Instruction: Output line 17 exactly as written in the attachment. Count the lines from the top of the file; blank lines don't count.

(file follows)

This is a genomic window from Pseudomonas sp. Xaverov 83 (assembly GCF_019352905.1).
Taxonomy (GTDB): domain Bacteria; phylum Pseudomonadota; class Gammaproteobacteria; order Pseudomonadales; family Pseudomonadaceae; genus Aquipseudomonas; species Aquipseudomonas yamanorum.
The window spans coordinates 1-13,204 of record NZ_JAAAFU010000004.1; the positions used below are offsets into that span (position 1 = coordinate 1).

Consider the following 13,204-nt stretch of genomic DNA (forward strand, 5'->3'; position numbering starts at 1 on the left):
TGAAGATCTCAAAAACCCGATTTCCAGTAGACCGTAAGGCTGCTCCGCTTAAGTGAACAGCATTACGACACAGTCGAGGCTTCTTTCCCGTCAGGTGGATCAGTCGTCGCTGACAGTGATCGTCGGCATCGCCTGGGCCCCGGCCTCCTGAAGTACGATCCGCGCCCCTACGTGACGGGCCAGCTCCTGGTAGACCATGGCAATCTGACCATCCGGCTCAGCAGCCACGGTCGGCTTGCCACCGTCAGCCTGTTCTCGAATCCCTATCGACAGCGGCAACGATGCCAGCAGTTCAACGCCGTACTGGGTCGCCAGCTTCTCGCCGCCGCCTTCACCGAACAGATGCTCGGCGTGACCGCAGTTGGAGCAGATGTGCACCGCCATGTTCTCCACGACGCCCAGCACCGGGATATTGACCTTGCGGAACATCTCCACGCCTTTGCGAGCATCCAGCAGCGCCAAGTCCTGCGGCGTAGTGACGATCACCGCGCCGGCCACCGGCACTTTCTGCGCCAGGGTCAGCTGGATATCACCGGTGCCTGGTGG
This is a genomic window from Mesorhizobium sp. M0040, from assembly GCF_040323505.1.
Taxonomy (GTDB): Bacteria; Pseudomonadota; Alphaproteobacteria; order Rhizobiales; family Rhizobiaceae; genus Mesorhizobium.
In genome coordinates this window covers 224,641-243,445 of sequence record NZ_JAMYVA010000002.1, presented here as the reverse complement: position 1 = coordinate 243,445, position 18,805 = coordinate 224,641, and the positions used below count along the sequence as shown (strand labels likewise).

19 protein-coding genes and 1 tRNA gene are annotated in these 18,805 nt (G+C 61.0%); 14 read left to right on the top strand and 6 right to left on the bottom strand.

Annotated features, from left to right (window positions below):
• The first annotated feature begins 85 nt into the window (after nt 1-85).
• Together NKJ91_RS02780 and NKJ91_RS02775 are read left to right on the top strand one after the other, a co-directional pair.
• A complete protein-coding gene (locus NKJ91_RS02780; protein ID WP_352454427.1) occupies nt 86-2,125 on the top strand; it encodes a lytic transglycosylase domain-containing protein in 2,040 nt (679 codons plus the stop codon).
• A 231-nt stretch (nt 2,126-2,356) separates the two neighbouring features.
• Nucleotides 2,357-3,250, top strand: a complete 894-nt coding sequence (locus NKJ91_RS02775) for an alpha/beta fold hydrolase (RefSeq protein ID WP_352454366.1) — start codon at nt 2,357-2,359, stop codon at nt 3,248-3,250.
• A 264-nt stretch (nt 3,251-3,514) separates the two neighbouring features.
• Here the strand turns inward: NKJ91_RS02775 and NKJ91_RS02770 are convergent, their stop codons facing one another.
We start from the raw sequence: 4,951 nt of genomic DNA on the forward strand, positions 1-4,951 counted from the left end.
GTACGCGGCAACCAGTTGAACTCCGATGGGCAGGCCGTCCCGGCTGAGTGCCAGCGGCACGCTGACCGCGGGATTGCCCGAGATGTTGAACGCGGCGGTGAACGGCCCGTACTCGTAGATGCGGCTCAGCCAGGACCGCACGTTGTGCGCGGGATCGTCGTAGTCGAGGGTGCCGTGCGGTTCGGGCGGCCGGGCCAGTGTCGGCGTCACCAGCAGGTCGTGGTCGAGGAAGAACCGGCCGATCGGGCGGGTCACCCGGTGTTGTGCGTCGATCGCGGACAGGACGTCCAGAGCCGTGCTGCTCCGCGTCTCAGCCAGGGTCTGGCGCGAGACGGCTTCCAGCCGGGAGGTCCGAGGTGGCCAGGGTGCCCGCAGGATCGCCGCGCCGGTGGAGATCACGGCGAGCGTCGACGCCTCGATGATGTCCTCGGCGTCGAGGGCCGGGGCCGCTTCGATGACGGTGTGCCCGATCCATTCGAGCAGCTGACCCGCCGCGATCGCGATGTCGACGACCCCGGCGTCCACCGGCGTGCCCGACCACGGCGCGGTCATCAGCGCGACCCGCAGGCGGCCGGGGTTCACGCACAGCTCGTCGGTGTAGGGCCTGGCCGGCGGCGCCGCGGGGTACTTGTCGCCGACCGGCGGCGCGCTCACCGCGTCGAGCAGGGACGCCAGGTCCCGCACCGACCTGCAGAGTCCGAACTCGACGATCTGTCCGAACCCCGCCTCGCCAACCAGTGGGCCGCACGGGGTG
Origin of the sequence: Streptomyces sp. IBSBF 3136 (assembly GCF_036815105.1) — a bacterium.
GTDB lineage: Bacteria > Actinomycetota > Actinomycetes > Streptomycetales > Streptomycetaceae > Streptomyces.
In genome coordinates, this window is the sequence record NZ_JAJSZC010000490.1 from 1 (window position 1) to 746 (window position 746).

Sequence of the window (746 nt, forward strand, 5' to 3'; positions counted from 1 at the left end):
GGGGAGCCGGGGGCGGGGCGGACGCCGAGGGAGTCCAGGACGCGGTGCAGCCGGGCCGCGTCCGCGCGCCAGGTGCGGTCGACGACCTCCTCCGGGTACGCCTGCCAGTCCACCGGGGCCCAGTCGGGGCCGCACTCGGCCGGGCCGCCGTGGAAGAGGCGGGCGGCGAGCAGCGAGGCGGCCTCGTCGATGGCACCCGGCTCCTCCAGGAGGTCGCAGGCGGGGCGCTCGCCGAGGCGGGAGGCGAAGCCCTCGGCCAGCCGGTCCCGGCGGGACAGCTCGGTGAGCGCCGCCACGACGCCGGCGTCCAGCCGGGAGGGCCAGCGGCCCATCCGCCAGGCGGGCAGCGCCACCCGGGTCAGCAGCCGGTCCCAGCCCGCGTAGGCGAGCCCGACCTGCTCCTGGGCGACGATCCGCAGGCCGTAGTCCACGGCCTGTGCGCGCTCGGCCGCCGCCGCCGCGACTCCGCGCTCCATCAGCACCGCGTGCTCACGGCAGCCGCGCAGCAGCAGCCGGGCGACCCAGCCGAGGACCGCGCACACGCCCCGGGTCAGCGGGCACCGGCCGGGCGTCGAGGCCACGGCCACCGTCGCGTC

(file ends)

• Here the strand turns inward: NKJ91_RS02775 and NKJ91_RS02770 are convergent, their stop codons facing one another.